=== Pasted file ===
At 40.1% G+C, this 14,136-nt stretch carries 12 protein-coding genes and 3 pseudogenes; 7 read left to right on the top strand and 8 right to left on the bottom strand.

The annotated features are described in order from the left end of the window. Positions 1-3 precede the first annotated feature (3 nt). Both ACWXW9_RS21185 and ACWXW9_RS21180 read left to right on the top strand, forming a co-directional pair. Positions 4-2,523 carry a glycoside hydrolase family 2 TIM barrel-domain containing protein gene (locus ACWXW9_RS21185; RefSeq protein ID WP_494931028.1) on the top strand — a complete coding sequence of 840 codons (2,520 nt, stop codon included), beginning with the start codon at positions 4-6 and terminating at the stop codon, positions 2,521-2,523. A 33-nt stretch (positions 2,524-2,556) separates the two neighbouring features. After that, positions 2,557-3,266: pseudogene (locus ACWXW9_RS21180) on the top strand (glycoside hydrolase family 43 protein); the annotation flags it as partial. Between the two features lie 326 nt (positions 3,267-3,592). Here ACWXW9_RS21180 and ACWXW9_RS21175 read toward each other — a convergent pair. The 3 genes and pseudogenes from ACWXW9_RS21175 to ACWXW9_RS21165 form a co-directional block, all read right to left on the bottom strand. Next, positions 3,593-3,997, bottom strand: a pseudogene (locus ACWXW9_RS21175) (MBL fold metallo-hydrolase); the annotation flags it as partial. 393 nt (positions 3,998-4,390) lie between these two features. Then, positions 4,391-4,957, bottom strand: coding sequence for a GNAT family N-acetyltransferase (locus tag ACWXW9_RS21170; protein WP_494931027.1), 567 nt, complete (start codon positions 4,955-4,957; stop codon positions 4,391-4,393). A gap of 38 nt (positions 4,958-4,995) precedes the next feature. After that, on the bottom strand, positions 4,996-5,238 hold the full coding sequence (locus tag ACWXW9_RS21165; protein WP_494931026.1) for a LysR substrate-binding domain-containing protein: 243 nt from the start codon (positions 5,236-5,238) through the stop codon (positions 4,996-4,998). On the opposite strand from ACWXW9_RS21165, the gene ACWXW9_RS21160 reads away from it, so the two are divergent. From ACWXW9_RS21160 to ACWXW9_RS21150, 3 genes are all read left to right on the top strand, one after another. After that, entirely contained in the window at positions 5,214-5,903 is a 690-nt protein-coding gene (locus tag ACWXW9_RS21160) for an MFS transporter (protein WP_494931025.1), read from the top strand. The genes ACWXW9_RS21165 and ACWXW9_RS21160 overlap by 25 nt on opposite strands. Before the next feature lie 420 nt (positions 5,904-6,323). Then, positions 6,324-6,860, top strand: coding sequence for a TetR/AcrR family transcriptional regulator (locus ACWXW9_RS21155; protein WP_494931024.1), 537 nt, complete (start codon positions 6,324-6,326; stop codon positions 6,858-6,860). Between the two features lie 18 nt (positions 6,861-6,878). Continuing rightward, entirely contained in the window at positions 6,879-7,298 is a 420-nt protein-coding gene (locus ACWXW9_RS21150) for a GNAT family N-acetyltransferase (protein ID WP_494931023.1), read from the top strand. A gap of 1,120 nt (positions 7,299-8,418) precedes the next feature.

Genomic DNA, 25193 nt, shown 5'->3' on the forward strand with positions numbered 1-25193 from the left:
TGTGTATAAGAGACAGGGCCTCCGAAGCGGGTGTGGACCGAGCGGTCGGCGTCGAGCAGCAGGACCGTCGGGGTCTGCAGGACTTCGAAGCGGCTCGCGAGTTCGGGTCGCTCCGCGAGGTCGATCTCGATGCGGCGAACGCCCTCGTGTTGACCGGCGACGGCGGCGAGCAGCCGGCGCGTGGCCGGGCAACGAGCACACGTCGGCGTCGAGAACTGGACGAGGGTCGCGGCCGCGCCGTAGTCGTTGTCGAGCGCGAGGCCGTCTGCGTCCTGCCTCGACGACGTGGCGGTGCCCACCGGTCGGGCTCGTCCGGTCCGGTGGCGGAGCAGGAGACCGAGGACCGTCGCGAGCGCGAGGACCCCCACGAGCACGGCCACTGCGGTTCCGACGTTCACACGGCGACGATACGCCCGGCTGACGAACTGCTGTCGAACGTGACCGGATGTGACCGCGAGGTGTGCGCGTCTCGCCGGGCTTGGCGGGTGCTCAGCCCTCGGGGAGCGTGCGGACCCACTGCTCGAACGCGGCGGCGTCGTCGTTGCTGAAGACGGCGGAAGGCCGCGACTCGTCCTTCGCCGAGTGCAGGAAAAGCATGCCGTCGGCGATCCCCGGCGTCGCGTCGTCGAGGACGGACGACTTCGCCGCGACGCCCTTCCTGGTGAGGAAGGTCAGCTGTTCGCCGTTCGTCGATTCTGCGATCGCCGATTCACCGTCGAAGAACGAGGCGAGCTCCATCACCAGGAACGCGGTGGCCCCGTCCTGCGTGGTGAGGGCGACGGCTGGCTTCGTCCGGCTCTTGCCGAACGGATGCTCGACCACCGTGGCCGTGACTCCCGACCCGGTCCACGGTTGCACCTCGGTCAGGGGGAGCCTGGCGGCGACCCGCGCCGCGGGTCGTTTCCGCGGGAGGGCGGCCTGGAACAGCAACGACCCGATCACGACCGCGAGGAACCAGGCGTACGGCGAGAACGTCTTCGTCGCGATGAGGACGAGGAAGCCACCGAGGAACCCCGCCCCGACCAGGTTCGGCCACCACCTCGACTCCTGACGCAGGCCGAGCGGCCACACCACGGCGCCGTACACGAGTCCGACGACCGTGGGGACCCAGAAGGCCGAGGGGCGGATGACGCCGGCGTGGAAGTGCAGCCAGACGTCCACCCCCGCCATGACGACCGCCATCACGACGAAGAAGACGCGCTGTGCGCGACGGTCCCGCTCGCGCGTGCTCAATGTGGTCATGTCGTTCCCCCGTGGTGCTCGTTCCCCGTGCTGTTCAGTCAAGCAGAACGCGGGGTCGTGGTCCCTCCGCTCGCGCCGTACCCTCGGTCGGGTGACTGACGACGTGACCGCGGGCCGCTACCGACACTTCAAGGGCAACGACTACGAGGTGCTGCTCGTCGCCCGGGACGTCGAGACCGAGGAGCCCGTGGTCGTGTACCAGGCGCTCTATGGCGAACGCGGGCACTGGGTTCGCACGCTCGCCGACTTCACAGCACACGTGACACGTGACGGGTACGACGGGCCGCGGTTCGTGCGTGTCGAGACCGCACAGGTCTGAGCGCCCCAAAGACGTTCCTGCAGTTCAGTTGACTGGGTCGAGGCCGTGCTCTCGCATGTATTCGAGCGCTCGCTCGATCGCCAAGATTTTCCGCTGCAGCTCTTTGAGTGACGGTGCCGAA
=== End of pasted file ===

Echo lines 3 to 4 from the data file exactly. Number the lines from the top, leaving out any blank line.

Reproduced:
Genomic DNA, 25193 nt, shown 5'->3' on the forward strand with positions numbered 1-25193 from the left:
TGTGTATAAGAGACAGGGCCTCCGAAGCGGGTGTGGACCGAGCGGTCGGCGTCGAGCAGCAGGACCGTCGGGGTCTGCAGGACTTCGAAGCGGCTCGCGAGTTCGGGTCGCTCCGCGAGGTCGATCTCGATGCGGCGAACGCCCTCGTGTTGACCGGCGACGGCGGCGAGCAGCCGGCGCGTGGCCGGGCAACGAGCACACGTCGGCGTCGAGAACTGGACGAGGGTCGCGGCCGCGCCGTAGTCGTTGTCGAGCGCGAGGCCGTCTGCGTCCTGCCTCGACGACGTGGCGGTGCCCACCGGTCGGGCTCGTCCGGTCCGGTGGCGGAGCAGGAGACCGAGGACCGTCGCGAGCGCGAGGACCCCCACGAGCACGGCCACTGCGGTTCCGACGTTCACACGGCGACGATACGCCCGGCTGACGAACTGCTGTCGAACGTGACCGGATGTGACCGCGAGGTGTGCGCGTCTCGCCGGGCTTGGCGGGTGCTCAGCCCTCGGGGAGCGTGCGGACCCACTGCTCGAACGCGGCGGCGTCGTCGTTGCTGAAGACGGCGGAAGGCCGCGACTCGTCCTTCGCCGAGTGCAGGAAAAGCATGCCGTCGGCGATCCCCGGCGTCGCGTCGTCGAGGACGGACGACTTCGCCGCGACGCCCTTCCTGGTGAGGAAGGTCAGCTGTTCGCCGTTCGTCGATTCTGCGATCGCCGATTCACCGTCGAAGAACGAGGCGAGCTCCATCACCAGGAACGCGGTGGCCCCGTCCTGCGTGGTGAGGGCGACGGCTGGCTTCGTCCGGCTCTTGCCGAACGGATGCTCGACCACCGTGGCCGTGACTCCCGACCCGGTCCACGGTTGCACCTCGGTCAGGGGGAGCCTGGCGGCGACCCGCGCCGCGGGTCGTTTCCGCGGGAGGGCGGCCTGGAACAGCAACGACCCGATCACGACCGCGAGGAACCAGGCGTACGGCGAGAACGTCTTCGTCGCGATGAGGACGAGGAAGCCACCGAGGAACCCCGCCCCGACCAGGTTCGGCCACCACCTCGACTCCTGACGCAGGCCGAGCGGCCACACCACGGCGCCGTACACGAGTCCGACGACCGTGGGGACCCAGAAGGCCGAGGGGCGGATGACGCCGGCGTGGAAGTGCAGCCAGACGTCCACCCCCGCCATGACGACCGCCATCACGACGAAGAAGACGCGCTGTGCGCGACGGTCCCGCTCGCGCGTGCTCAATGTGGTCATGTCGTTCCCCCGTGGTGCTCGTTCCCCGTGCTGTTCAGTCAAGCAGAACGCGGGGTCGTGGTCCCTCCGCTCGCGCCGTACCCTCGGTCGGGTGACTGACGACGTGACCGCGGGCCGCTACCGACACTTCAAGGGCAACGACTACGAGGTGCTGCTCGTCGCCCGGGACGTCGAGACCGAGGAGCCCGTGGTCGTGTACCAGGCGCTCTATGGCGAACGCGGGCACTGGGTTCGCACGCTCGCCGACTTCACAGCACACGTGACACGTGACGGGTACGACGGGCCGCGGTTCGTGCGTGTCGAGACCGCACAGGTCTGAGCGCCCCAAAGACGTTCCTGCAGTTCAGTTGACTGGGTCGAGGCCGTGCTCTCGCATGTATTCGAGCGCTCGCTCGATCGCCAAGATTTTCCGCTGCAGCTCTTTGAGTGACGGTGCCGAA